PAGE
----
Ancient Monuments

History on the Ground

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Bowl barrow 150m north east of Red House Farm

A Scheduled Monument in Swingfield, Kent

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Latitude: 51.1374 / 51°8'14"N

Longitude: 1.1612 / 1°9'40"E

OS Eastings: 621238.994748

OS Northings: 142325.467292

OS Grid: TR212423

Mapcode National: GBR W18.LD8

Mapcode Global: VHLH8.2NQX

Entry Name: Bowl barrow 150m north east of Red House Farm

Scheduled Date: 22 May 1995

Source: Historic England

Source ID: 1011765

English Heritage Legacy ID: 25466

County: Kent

Civil Parish: Swingfield

Traditional County: Kent

Lieutenancy Area (Ceremonial County): Kent


The monument includes a bowl barrow situated on a ridge of the Kent Downs.
The barrow has a roughly circular mound 23m in diameter and 0.75m high,
surrounded by a ditch from which material used to construct the barrow was
excavated. The ditch, which has been partially damaged on its south eastern
side by the construction of the A260 road, has become infilled over the years,
and survives as a buried feature c.2m wide.
The modern road surface, and the modern fence which crosses the monument, are
excluded from the scheduling, although the ground beneath these features is

The site of the monument is shown on the attached map extract.
It includes a 2 metre boundary around the archaeological features,
considered to be essential for the monument's support and preservation.

Source: Historic England

Reasons for Scheduling

Bowl barrows, the most numerous form of round barrow, are funerary monuments
dating from the Late Neolithic period to the Late Bronze Age, with most
examples belonging to the period 2400-1500 BC. They were constructed as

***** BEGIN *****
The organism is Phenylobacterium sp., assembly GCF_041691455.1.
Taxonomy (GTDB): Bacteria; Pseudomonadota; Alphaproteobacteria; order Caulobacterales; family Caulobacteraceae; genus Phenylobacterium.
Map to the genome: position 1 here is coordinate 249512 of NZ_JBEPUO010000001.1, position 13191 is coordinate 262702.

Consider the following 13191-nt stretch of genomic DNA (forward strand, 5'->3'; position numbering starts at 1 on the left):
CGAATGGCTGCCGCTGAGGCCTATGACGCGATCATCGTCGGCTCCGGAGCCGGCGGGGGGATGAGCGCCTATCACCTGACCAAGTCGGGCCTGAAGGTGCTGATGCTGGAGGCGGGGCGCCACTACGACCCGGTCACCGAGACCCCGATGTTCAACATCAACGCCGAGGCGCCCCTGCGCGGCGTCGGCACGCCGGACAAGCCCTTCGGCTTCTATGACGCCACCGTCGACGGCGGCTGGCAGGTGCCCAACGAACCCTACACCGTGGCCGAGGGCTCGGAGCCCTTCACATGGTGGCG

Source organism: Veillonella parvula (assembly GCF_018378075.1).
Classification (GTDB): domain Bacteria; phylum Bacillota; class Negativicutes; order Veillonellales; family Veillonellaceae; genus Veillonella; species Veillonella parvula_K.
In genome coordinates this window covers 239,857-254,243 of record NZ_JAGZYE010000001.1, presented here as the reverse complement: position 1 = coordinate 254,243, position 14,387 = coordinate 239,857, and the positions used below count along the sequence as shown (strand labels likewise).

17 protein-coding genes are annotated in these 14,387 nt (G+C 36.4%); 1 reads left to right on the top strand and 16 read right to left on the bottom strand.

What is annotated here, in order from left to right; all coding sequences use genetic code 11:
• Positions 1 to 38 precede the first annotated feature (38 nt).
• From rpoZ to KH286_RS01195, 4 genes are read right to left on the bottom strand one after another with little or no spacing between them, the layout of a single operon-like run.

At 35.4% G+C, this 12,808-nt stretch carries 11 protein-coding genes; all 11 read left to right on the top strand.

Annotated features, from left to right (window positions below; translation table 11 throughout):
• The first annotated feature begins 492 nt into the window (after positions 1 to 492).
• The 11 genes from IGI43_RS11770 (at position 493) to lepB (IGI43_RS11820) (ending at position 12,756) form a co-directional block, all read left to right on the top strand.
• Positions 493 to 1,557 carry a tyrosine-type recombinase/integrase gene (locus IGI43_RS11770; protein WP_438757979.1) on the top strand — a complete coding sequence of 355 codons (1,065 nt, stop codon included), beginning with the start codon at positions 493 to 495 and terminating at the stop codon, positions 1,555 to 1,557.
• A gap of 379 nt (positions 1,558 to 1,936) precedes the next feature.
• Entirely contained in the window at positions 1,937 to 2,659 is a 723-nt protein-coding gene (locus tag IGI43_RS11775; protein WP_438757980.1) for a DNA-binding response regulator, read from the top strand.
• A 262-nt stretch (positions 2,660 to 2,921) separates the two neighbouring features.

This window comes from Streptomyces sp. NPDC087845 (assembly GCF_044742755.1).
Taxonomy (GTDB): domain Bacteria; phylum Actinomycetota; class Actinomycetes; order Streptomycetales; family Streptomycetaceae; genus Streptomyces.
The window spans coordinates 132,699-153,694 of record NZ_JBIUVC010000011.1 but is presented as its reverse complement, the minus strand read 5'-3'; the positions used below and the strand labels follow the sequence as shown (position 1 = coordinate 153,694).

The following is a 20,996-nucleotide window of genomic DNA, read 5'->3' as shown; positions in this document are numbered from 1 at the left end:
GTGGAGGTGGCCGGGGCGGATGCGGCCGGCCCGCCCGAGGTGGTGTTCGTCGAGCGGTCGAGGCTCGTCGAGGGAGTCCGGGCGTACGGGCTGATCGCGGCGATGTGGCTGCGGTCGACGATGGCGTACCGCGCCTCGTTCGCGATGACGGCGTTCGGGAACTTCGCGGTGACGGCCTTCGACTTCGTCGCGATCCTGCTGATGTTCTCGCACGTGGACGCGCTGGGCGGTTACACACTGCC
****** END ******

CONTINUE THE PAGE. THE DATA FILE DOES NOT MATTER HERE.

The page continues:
earthen or rubble mounds, sometimes ditched, which covered single or multiple
burials. They occur either in isolation or grouped as cemeteries and often
acted as a focus for burials in later periods. Often superficially similar,
although differing widely in size, they exhibit regional variations in form
and a diversity of burial practices. There are over 10,000 surviving bowl
barrows recorded nationally (many more have already been destroyed), occurring
across most of lowland Britain. Often occupying prominent locations, they are
a major historic element in the modern landscape and their considerable
variation of form and longevity as a monument type provide important
information on the diversity of beliefs and social organisations amongst early
prehistoric communities. They are particularly representative of their period
and a substantial proportion of surviving examples are considered worthy of

Despite some disturbance by modern ploughing and the construction of the A260
road, the bowl barrow 150m north east of Red House Farm survives comparatively
well and contains archaeological remains and environmental evidence relating
to the monument and the landscape in which it was constructed. Around 140m to
the north east is a further bowl barrow of broadly contemporary date, which is
the subject of a separate scheduling. The close association of these monuments
provides evidence for the importance of this area for funerary practices
during the Late Neolithic and Bronze Age periods.

Source: Historic England

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